If you have nothing to tie you down and some money, then you need to think about traveling or doing something "exotic." But I think you have to combine the travel with real work of some kind. A lot of hotels and resorts need people seasonally and may offer room and partial board. A cruise ship can work, but it is a confined experience and there is no escape. If you are fluent in a language you could be a tour guide or leader. You need to be careful that you don't just put yourself in a different bubble though.

I'm not qualified to do anything interesting

Hardly anyone is qualified to do anything interesting when they get out of school. That's what entry-level jobs are for. When you graduate law school you are going to be an entry-level lawyer. Law school tends to be this default position for people who are smart but aimless. And it shouldn't be. So I'd urge you to reconsider if what is above is the entirety of your argument. You have no idea how many people I know who have a law degree and don't practice. Knowledge is always a good thing, but a law degree is expensive knowledge, and most of them regret making the choice.

If you are thinking about any sort of law that will involve court-- spend a few months being one of those slightly odd people who hang out at the courthouse for entertainment. Watch the trials and hearings. It isn't like it looks on TV.
posted by Mozzie at 1:10 PM on February 19, 2007

Work as a paralegal. A lot of law firms will take undergrads as junior paralegals. Its good money, and if after doing that, you still want to be a lawyer then you'll know its the right career. I worked as a paralegal after college and NOTHING put me off the law as a career faster than knowing what it is actually like to be a lawyer. Also, please note: EVERY lawyer I know hates it.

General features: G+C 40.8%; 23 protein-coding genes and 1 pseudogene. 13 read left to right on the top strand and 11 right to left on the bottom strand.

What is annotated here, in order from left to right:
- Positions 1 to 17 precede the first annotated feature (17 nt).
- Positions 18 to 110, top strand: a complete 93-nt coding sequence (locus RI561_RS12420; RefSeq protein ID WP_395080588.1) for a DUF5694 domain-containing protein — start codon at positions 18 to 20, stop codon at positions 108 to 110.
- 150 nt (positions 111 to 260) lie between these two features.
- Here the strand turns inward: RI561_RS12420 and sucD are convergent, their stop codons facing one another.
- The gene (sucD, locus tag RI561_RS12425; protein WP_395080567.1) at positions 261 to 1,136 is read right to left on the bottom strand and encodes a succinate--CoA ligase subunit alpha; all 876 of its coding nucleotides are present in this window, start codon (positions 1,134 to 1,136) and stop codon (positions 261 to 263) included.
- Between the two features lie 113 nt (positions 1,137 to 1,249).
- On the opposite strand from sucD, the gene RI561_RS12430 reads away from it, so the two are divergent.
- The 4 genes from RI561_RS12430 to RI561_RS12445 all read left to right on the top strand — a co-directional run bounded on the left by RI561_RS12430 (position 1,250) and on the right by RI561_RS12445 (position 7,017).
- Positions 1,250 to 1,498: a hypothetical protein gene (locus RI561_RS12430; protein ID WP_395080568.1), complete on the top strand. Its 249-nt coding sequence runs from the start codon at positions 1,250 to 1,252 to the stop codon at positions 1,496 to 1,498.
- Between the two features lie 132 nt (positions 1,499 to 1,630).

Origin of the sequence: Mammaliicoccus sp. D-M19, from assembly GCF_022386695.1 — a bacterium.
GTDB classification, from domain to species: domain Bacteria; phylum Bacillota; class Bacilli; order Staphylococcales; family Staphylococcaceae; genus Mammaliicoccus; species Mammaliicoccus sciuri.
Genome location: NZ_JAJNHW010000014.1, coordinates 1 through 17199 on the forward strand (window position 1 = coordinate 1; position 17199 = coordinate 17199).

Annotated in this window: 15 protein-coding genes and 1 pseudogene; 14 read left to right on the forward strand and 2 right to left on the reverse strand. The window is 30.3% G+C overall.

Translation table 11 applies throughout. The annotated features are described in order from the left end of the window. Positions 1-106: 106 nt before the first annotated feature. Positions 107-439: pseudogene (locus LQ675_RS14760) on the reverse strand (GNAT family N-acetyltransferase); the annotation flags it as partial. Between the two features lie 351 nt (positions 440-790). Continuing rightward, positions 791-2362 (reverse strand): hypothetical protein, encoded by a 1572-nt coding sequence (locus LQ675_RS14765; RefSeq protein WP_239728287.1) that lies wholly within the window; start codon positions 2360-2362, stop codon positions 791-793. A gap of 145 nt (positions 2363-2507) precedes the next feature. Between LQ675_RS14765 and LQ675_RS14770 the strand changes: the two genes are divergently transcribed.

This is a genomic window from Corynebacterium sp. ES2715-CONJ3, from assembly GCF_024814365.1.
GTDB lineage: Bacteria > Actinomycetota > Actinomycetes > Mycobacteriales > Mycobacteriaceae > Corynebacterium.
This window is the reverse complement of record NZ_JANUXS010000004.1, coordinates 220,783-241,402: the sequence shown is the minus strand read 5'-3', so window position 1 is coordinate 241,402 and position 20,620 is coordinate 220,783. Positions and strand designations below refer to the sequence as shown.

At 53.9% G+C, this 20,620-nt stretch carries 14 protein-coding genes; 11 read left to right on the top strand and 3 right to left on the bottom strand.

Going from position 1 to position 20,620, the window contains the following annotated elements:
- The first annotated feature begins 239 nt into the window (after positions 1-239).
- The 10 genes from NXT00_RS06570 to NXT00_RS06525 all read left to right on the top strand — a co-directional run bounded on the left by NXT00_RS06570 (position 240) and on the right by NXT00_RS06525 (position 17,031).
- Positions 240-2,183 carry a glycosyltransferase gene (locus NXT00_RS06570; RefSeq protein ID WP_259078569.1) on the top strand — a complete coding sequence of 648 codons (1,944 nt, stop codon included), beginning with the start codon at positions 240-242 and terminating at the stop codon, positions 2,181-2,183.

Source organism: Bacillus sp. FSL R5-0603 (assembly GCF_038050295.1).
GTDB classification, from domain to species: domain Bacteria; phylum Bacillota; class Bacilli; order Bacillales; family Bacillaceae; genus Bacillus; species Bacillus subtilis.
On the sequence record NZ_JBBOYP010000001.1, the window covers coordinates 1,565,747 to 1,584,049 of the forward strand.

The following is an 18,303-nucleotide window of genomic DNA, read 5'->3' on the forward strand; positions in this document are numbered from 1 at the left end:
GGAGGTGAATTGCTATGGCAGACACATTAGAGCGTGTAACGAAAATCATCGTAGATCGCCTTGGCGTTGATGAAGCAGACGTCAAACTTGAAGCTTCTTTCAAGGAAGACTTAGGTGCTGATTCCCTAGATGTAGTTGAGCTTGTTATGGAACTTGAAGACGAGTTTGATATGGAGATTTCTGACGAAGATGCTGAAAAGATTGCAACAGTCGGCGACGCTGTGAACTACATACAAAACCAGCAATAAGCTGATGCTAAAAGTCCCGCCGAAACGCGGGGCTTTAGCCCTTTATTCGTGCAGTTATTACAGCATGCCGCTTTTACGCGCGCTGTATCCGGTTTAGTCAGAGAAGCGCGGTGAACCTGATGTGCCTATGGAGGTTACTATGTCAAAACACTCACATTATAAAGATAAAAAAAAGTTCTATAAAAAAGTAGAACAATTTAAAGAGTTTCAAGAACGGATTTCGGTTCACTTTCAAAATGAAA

posted by zia at 1:24 PM on February 19, 2007

Move your life in a direction that you'll be happy with in the event you don't get into a law school that you'd want to go to. Or in the event you go to law school, work as a lawyer to pay off your loans, and then do something completely different - you can go back to this line of work, but perhaps at a higher level.

Also, take the time to meet lawyers working in large and small law firms, in the public interest, for the government, and "in house" as employees of corporations. Ask them what they like and dislike about their jobs. Keep in mind that some will be trying very hard to justify the time they've put into the career, but that some may truly enjoy it.

Ask them if they're already thinking about an exit strategy from the legal profession (whether because they're dissatisfied or in the event they become dissatisfied later), what that strategy is, and where lawyers have gone if/when they don't want to practice law anymore (I've met at least two Pastry Chefs who were former lawyers, but other fields like management, lobbying, non-legal tax work, or who knows what else are game as well).

Also, in that vein, you may eventually want to work as a lawyer for a particular industry (examples: energy, farming) or group of people (mature individuals for trusts & estates work, corporations for mergers & acquisitions). Building experience in that industry will give you some knowledge and credibility later.
posted by lorrer at 1:58 PM on February 19, 2007

[Aiming for a shitty job for "real" experience is a bad idea. It will bias you against life as a non-lawyer, in my opinion. Why do food service unless you want to? Try really hard for a job you like right now - after all, it's not like your life really starts 18 months from now - it starts now, you might as well enjoy yourself.]
posted by lorrer at 1:59 PM on February 19, 2007

Thanks for the great responses.

As for getting real world experience, that's what I'm doing now. I think. Obviously two years isn't the same as twenty, but I'm getting experience, trying to escape the bubble, but I believe that I'm legitimately interested in law.

I thought about being a junior paralegal/ legal assistant, but everyone I talked to said it was incredibly boring, both attorneys and assistants. I mean literally, punching holes and filing things, maybe writing a memo once during your tenure.